Cancer Antigen 125 (CA 125), Serum
Clinical Information Discusses physiology, pathophysiology, and general clinical aspects, as they relate to a laboratory test
Cancer antigen 125 (CA 125) is a glycoprotein antigen normally expressed in tissues derived from coelomic epithelia (ovary, fallopian tube, peritoneum, pleura, pericardium, colon, kidney, stomach).
Serum CA 125 is elevated in approximately 80% of women with advanced epithelial ovarian cancer, but assay sensitivity is suboptimal in early disease stages. The average reported sensitivities are 50% for stage I and 90% for stage II or greater.
Elevated serum CA 125 levels have been reported in individuals with a variety of nonovarian malignancies including cervical, liver, pancreatic, lung, colon, stomach, biliary tract, uterine, fallopian tube, breast, and endometrial carcinomas.
Elevated serum CA 125 levels have been reported in individuals with a variety of benign conditions including: cirrhosis, hepatitis, endometriosis, first trimester pregnancy, ovarian cysts, and pelvic inflammatory disease. Elevated levels during the menstrual cycle also have been reported.
Evaluating patients' response to ovarian cancer therapy
Predicting recurrent ovarian cancer
In monitoring studies, elevations of cancer antigen 125 (CA 125) above the reference interval after debulking surgery and chemotherapy indicate that residual disease is likely (>95% accuracy). However, normal levels do not rule-out recurrence.
A persistently rising CA 125 value suggests progressive malignant disease and poor therapeutic response.
Physiologic half-life of CA 125 is approximately 5 days.
In patients with advanced disease who have undergone cytoreductive surgery and are on chemotherapy, a prolonged half-life (>20 days) may be associated with a shortened disease-free survival.
Cautions Discusses conditions that may cause diagnostic confusion, including improper specimen collection and handling, inappropriate test selection, and interfering substances
Twelve hours before this blood test do not take multivitamins or dietary supplements containing biotin or vitamin B7, which are commonly found in hair, skin, and nail supplements and multivitamins.
Not useful as a screening assay for cancer detection in the normal population.
Results cannot be interpreted as absolute evidence of the presence or absence of disease.
Serum markers are not specific for malignancy and values may vary by method. Values obtained with different assay methods cannot be used interchangeably.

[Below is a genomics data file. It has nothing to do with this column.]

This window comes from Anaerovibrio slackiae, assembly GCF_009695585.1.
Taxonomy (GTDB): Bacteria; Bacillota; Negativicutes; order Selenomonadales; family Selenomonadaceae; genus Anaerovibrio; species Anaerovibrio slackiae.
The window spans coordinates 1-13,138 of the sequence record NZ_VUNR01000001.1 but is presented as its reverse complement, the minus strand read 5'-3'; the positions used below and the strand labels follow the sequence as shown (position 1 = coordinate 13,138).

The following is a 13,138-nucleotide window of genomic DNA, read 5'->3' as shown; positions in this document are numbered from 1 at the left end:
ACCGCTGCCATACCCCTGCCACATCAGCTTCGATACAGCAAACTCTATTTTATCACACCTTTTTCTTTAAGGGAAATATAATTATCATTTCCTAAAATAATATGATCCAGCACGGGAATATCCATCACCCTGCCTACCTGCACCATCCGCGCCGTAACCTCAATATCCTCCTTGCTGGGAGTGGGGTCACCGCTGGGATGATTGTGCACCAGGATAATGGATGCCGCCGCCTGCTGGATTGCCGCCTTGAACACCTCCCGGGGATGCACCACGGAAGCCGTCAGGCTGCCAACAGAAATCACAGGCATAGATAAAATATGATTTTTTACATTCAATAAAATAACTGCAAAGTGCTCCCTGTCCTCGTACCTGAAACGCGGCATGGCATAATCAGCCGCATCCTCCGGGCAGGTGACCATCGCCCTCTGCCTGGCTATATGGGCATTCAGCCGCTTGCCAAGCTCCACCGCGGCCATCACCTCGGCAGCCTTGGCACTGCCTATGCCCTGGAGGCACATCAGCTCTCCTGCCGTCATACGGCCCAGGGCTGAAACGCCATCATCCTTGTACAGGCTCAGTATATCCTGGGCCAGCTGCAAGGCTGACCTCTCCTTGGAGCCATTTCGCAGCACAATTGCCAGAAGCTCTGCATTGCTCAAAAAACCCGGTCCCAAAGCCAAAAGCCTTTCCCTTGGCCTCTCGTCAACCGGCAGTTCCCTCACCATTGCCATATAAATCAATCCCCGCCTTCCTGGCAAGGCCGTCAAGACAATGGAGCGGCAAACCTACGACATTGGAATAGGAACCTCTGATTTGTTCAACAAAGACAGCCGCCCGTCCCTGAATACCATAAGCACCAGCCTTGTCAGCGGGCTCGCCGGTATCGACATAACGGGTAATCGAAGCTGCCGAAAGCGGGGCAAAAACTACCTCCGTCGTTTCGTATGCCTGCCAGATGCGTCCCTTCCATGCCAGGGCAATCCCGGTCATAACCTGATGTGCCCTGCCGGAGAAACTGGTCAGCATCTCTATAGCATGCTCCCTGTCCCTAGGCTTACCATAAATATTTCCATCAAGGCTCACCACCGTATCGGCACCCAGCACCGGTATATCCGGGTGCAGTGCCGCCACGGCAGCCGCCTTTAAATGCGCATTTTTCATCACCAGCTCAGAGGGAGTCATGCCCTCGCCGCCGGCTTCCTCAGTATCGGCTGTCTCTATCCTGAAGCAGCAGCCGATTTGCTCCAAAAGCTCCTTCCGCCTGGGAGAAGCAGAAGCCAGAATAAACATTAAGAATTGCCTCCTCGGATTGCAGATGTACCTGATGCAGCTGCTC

Some individuals have antibodies to mouse protein (HAMA), which can cause interference in immunoassays that employ mouse antibodies. In particular, it has been reported that serum specimens from patients who have undergone therapeutic or diagnostic procedures that include infusion of mouse monoclonal antibodies may produce erroneous results in such assays. Rerunning the specimen in question after additional blocking treatment may resolve the issue.
No interference was observed from rheumatoid factors up to a concentration of 1,200 IU/mL.
There is no high-dose hook effect at cancer antigen 125 (CA 125) concentrations of up to 50,000 U/mL.
Reference Values Describes reference intervals and additional information for interpretation of test results. May include intervals based on age and sex when appropriate. Intervals are Mayo-derived, unless otherwise designated. If an interpretive report is provided, the reference value field will state this.
Females: <46 U/mL
Males: Not applicable
Clinical References Provides recommendations for further in-depth reading of a clinical nature
1. Sturgeon CM, Duffy MJ, Stenman UH, et al: National Academy of Clinical Biochemistry laboratory medicine practice guidelines for use of tumor markers in testicular, prostate colorectal, breast, and ovarian cancers. Clin Chem 2008 Dec;54:11-79
2. Salani R, Backles FJ, Fung MFK, et al: Posttreatment surveillance and diagnosis of recurrence in women with gynecologic malignancies: Society of Gynecologic Oncologists recommendations. American Journal of Obstetrics and Gynecology 2011;204(6):466-478
3. The Role of the Obstetrician-Gynecologist in the Early Detection of Epithelial Ovarian Cancer. American College of Obstetricians and Gynecologists. 2011. Committee Opinion Number 477